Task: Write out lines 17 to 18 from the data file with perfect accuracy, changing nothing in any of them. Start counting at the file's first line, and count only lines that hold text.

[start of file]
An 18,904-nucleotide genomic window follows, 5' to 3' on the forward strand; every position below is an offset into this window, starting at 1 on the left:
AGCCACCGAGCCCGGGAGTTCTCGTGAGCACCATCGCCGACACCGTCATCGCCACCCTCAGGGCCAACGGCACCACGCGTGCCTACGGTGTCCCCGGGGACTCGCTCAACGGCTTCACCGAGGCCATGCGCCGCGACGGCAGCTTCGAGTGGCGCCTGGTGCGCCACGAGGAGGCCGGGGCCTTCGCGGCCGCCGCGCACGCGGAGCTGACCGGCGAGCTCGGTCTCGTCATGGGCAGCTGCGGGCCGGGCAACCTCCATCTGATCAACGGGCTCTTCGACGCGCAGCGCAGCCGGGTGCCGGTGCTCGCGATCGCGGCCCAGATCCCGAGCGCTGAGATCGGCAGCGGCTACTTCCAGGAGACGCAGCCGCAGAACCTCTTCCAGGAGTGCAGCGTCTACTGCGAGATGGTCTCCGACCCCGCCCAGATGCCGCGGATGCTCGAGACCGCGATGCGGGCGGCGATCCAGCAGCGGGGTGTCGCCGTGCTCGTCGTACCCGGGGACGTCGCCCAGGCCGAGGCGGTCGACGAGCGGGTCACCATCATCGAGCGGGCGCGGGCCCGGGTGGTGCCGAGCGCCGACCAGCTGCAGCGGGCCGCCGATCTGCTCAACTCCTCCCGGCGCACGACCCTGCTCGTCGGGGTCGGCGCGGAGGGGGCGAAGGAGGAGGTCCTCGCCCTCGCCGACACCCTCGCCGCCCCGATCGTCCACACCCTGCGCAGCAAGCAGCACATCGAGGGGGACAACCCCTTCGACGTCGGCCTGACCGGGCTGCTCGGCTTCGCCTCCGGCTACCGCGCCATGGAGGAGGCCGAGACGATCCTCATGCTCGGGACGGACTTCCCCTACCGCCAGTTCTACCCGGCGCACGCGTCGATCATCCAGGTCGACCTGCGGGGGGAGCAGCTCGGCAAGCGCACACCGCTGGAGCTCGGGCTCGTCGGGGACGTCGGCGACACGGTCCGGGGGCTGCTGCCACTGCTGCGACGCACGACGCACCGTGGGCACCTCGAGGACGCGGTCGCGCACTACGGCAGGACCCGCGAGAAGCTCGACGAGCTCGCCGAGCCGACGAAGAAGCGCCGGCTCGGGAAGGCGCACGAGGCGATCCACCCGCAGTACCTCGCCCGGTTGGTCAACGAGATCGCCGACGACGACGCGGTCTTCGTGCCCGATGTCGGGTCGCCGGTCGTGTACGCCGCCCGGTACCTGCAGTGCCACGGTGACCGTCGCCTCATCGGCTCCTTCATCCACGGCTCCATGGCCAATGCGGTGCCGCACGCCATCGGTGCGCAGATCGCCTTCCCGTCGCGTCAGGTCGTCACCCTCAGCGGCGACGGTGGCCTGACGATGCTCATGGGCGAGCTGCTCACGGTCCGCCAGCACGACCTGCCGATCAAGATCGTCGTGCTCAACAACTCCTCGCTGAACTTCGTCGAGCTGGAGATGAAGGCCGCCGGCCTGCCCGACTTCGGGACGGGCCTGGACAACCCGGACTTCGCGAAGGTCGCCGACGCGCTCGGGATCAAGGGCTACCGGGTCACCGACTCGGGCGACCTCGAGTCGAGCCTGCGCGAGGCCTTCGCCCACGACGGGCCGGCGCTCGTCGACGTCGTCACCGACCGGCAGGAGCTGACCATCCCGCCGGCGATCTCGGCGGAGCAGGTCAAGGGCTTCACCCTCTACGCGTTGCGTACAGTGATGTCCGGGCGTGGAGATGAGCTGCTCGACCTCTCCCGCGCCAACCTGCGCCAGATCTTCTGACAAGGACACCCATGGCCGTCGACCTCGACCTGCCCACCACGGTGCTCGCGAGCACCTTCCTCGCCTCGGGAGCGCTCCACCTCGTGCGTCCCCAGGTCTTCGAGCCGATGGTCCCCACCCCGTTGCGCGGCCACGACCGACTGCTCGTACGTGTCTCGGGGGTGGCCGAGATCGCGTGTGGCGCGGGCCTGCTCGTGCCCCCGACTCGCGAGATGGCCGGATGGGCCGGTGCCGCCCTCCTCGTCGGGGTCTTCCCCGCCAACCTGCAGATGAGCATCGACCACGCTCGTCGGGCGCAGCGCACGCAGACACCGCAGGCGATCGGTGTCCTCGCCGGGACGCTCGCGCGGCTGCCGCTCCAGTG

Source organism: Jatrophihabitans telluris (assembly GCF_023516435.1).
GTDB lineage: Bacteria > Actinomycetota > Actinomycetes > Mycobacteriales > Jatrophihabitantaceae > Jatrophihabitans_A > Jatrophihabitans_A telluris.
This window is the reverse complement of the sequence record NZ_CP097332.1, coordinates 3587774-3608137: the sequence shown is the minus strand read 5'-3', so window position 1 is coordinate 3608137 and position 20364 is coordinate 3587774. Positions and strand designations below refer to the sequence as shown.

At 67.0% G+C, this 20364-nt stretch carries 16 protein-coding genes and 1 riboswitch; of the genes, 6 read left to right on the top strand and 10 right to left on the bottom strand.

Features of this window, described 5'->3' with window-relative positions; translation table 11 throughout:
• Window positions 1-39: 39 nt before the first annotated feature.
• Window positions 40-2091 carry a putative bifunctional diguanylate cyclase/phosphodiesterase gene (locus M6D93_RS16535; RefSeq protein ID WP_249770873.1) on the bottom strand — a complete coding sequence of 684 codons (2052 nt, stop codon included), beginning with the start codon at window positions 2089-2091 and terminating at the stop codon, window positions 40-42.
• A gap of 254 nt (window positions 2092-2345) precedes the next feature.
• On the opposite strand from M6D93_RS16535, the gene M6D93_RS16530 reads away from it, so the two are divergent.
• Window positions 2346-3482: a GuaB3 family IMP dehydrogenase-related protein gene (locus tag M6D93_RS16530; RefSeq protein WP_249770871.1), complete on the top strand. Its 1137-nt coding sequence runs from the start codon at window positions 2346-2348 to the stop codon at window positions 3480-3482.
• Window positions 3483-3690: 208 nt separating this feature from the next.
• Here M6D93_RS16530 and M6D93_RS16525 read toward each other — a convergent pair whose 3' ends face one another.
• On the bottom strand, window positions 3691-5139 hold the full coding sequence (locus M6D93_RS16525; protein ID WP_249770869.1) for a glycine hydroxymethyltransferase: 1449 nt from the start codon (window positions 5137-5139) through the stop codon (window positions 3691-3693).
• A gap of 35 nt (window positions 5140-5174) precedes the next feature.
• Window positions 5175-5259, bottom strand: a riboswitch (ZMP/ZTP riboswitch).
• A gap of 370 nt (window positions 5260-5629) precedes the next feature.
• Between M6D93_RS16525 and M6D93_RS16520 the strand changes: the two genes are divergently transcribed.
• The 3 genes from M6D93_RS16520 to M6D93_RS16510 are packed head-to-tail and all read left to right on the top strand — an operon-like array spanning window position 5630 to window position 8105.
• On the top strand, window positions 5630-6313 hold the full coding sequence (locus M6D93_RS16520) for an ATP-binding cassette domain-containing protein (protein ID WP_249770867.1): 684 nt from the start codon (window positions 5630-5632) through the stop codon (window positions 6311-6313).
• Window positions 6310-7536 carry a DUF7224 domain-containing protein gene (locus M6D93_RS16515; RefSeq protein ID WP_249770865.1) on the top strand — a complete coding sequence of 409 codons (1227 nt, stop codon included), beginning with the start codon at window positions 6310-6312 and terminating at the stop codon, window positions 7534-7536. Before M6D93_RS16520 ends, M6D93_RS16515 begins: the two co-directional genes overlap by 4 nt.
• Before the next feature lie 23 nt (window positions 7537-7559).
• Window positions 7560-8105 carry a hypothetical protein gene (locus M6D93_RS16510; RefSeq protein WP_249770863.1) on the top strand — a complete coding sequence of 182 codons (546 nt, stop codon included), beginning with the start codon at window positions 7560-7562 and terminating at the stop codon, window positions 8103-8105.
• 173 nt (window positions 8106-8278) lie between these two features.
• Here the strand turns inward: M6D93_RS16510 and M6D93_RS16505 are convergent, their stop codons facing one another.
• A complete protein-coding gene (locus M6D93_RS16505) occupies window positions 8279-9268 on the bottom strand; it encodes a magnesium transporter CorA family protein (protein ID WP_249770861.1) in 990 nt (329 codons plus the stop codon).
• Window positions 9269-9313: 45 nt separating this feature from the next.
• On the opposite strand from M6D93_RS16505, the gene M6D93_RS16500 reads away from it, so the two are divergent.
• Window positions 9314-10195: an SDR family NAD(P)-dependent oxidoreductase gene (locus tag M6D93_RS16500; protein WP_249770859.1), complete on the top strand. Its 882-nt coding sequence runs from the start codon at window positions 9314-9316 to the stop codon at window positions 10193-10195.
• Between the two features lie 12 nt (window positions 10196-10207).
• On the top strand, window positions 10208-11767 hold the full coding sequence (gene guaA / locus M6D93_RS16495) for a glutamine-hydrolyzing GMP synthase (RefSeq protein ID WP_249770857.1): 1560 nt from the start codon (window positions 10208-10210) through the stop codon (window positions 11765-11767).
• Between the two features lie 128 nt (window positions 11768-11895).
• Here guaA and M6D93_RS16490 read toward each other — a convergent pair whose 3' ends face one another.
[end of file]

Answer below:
• Window positions 5175-5259, bottom strand: a riboswitch (ZMP/ZTP riboswitch).
• A gap of 370 nt (window positions 5260-5629) precedes the next feature.